Classic Sailing on the Schooner Virginia | Sincerely Sailing E. 11

Hello, Sailors! We set sail on the Schooner Virginia again! We sailed along the Elizabeth River for a while. See what it’s like to be crew on a tall ship.

Plus, a little bonus!

How to Start Sailing? (Or Rekindle Your Sailing Hobby)

The truth of the matter is, if you search ‘sailing near me’ you are most likely going to be offered a mixture of dolphin watching and dinner cruises. So in the google search result jungle, how do you find the right kind of sailing for you?

For Kids

This is a very easy age to get young people into sailing. Try searching for Sailing Summer Camps, After School Programs, Academies, Classes, Lessons, Clubs or even Teams.


For Adults (New to Experienced Sailors)

If you’re not sure what kind of sailing you’re looking for, read through the questions below and see what kind suits your current situation.

Are you curious about sailing but not quite sure if it’s the hobby for you? Check out First Sail! This is a great program helping sailing curious adults find a way out on the water.

16836500_984138901685981_906572828195709094_oAre you ready to be a social sailor? Search ‘Community Sailing Center’ instead of just sailing near me. You’re most likely going to find an easy going group that wants to share their passion for sailing with you for a price point that isn’t too terrifying. Memberships are as low at $20 a month at Sail Nauticus in Norfolk, Virginia.  Community Sailing centers like Hudson River in NYC offer discounts to millennials. 

If there isn’t a community sailing center near you, or if you’re looking for an upscale sail, try joining a Yacht Club. Plus, they’ll have many additional perks like pools and tennis courts.

Sailing Centers and Yacht Clubs are both likely to offer Learn to Sail classes or free clinics to members.





Are you ready to cast off and take a full course? Try looking for an American Sailing Association or US Sailing Class! There are many accredited sailing schools like Offshore Sailing and Blue Water Sailing School sailing out of ports all over the world. Some of these classes last a week or more and offer everything from monohulls to catamarans and cruising to racing. What a wonderful vacation!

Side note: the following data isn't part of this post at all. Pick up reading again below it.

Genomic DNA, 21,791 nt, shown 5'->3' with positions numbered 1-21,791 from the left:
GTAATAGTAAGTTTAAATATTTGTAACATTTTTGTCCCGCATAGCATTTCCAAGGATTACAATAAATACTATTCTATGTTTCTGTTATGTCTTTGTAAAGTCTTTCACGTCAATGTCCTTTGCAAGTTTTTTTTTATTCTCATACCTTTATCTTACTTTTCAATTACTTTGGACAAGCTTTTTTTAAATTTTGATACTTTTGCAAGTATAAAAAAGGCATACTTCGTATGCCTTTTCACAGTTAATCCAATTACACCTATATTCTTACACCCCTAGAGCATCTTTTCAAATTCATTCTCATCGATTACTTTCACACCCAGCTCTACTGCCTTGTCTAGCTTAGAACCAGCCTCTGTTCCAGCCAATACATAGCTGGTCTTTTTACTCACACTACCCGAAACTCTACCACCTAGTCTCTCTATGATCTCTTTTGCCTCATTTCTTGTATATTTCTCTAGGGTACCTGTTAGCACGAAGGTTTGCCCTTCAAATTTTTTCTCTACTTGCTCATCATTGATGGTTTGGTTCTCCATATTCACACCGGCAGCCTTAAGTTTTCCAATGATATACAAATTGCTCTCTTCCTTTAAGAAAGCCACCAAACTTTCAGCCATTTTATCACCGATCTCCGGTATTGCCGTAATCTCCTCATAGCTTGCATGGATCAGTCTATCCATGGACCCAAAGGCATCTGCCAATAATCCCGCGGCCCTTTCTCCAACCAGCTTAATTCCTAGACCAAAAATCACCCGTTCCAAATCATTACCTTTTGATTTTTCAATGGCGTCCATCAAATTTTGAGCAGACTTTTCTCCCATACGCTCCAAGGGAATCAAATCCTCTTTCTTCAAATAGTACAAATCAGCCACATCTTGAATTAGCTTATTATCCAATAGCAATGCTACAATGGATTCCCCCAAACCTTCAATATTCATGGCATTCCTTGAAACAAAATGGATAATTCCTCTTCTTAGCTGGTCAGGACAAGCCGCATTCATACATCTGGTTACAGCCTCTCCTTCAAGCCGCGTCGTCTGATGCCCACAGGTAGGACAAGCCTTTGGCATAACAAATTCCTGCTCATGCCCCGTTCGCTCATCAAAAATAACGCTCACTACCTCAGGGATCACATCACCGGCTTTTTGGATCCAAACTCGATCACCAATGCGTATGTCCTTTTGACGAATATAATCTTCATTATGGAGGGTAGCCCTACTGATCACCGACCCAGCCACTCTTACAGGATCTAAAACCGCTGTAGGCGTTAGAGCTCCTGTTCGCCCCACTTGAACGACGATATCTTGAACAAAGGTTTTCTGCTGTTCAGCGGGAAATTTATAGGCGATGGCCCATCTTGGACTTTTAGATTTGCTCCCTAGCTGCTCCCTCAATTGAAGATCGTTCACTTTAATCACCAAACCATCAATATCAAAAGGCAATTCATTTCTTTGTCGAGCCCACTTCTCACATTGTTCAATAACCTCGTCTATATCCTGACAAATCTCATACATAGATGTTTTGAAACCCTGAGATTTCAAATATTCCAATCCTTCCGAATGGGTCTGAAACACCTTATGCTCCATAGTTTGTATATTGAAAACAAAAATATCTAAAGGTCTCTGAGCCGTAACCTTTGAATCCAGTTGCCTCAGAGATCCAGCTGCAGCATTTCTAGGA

If you’re not ready to commit a few thousand to an ASA course, you also have Basic Keelboat or any other Learn to Sail Class.

Would you rather be the captain of your own destiny? Try searching for a timeshare like SailTime or a one-time private boat charter.

Or are you ready to be crew? Try! There are groups for sailors or even Captains looking for crew for races! This is a great way to get on the water with little to no cost deterrent. You’ll likely make friends with boats.

Or can you believe there’s an app for that? American Sailing Association has an App called Go Sailing to help Captains find crew and vice versa for cruising and racing!


Need an immediate fix for your sailing addiction? If you’re traveling or need a one-time sail, try searching for Schooner or Tallship Cruises in the area. They’re not likely going to be hands on but I’ve been on a few beautiful sunset and dinner cruises in Norfolk, NYC, and Paris.

Do you not necessarily need sails?  Get on or in the water paddleboarding, kayaking, jet skiing, surfing, swimming, or Discover Boating.

Let me know if you can think of any other ways to help new sailors or old salt get out on the water.

Sailing Themed Appetizers: Caprese Flotilla

I’d say our sailing club, like any club, has a big social component. We spend many days on the water but once a week we have camaraderie after racing, once a month we have a potluck, and about once a quarter we have an open house. I am always looking for fun sail themed dishes to bring.

Here is a quick guide to the Caprese Tall Ships I made recently.


  • 2 Tomatoes
  • 1 Basil Plant
  • Balsamic Glaze
  • 1 Pack (10 Slices) of Mozzarella.
  • 1 Baguette or Crustini
  • Toothpicks


1.) Start by slicing your baguette into rounds about 1/4 of an inch thick. This way they’re thick enough to be a sturdy base for the mast (toothpick).


2.) Slice the tomato into half rounds. (First, slice into rounds then cut them down the middle.) Lay 1 slice on each of the baguette rounds.

3.) Center a full or half leaf of basil on the tomato. (I had giant basil leaves so I ripped them down the middle)

4.) Add a drop, line, or swirl of Balsamic Glaze.

5.)  Cut your slice of cheese. Trim the rough edge. Then cut in half. Finally, cut the top 1/3 off the rest of the slice.

Sail Diagram.jpg

The longer side ends up being the sides of the sail.  While the shorter edges are the top and bottom.

6.) Assemble your sail! Fold your larger rectangle of cheese to be the bottom sail and your smaller rectangle to be the topsail.


7.) Poke your mast through the center of your boat. For the best results, make sure it goes through the basil leaf, tomato, and bread.



  • Use full thickness cheese slices. Thin slices end up being too crumbly!
  • I found it easiest to hold both (shorter) ends of the cheese together and pierce them both then slide them apart to the appropriate spacing.